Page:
Biographies, Blogging Prompts, Death Certificates, Montgomery Line, Research, Sweeney, Sympathy Saturday, Vital Statistics

Sympathy Saturday – Childbed Fever…Or Not

It’s interesting how setting out to write a simple blog post can result in confusion and/or changes to the information I already  have on file. I searched my family tree data for “childbirth” for today’s post; after all, what could be more suitable for Sympathy Saturday than a death in childbirth? However, after latching on to Emily Jane Sweeney Fogle, my second cousin 5 times removed, it appears that though sympathy is called for – it cannot be targeted at death in childbirth.

Emily was born in 1821 in Liberty, Casey County, Kentucky, the daughter of Joel and Obedience (Edwards) Sweeney and great-granddaughter of Moses Sweeney. The second of eight children, she married William McDowell Fogle on 17 February 1841 in Casey County. Emily died, still in Liberty, Kentucky, on 14 October 1852. This much does match the information I already had on file from the Descendants of Moses Sweeney CD compiled by Harvey J. Sweeney. From there, though, a few facts begin to differ.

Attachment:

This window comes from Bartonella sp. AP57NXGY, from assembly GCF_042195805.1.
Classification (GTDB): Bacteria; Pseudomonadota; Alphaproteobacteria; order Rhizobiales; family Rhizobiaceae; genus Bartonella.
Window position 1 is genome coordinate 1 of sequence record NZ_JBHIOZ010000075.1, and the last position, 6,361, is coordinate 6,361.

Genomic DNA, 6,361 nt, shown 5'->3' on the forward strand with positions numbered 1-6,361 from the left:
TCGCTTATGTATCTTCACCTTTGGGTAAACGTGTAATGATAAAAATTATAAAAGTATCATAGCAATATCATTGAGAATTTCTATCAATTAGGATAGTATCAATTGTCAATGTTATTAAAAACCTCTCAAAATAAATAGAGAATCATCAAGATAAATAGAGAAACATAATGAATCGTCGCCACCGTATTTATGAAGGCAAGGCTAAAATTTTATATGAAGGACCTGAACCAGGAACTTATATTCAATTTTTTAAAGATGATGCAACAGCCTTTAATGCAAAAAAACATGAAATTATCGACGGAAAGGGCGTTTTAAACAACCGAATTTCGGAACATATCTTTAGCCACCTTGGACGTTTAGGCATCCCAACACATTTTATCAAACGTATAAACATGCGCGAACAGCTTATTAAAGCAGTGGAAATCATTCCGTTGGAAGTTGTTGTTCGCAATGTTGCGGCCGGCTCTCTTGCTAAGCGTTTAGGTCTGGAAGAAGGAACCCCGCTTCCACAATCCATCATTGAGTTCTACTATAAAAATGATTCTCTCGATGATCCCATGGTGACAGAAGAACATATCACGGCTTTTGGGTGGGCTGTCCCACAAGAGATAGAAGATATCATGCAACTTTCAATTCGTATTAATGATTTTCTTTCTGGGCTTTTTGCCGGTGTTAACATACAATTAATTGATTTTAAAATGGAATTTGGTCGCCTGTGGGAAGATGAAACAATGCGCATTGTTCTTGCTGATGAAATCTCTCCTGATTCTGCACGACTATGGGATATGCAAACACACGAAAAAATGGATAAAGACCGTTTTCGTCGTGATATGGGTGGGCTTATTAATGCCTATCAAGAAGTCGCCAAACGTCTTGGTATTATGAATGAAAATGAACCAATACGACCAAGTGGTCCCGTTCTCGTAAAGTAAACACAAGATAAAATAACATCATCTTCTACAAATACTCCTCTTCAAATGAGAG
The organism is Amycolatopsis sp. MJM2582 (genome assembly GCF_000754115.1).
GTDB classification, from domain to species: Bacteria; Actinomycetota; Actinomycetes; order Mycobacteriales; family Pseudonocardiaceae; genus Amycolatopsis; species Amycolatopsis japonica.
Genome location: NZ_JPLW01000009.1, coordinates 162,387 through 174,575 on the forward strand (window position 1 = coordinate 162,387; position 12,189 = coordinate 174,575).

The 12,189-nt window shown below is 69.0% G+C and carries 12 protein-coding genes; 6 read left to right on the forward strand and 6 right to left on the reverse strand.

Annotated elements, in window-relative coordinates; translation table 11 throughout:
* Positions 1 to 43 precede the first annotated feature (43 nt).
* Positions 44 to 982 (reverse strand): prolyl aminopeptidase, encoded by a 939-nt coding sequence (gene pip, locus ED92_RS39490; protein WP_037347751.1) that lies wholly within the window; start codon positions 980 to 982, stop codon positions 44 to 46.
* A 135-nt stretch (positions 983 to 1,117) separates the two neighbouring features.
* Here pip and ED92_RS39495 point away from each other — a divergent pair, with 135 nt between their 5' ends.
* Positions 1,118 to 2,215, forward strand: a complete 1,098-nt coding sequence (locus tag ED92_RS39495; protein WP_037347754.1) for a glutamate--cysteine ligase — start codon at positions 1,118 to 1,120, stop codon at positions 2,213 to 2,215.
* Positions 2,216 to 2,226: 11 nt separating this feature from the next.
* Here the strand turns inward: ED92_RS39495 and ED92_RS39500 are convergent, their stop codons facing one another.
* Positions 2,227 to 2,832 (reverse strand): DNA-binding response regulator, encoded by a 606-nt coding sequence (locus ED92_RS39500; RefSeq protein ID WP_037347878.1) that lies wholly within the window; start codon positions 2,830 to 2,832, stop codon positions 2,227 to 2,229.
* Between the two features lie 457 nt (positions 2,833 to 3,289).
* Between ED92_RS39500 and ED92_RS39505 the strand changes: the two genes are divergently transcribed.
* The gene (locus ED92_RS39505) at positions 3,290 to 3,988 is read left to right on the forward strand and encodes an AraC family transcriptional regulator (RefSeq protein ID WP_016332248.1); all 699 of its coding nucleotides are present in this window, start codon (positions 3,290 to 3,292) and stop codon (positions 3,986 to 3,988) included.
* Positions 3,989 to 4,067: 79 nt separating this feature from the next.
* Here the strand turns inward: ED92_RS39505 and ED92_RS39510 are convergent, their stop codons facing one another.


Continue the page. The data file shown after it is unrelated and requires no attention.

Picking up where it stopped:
The Sweeney compilation indicates that Emily Jane was born 4 January 1821 and probably died in childbirth, and lists a total of six children of the couple, including an unnamed daughter who was born and died in Liberty in October 1852. The 1896 Kentucky Biographical Dictionary, as well as the image of Emily’s grave in Liberty’s Napier Cemetery from the Find-a-Grave website, however, however, indicates a birthdate of 4 June 1821. The story of the infant who died also appears to have come originally from the Kentucky Biographical Dictionary, which indicates Emily “was the mother of six children: Marietta, Isabelle, Sarah Frances, Jesse Edwin, William McDowell, and a daughter who died in infancy, a few days preceding the death of its mother.”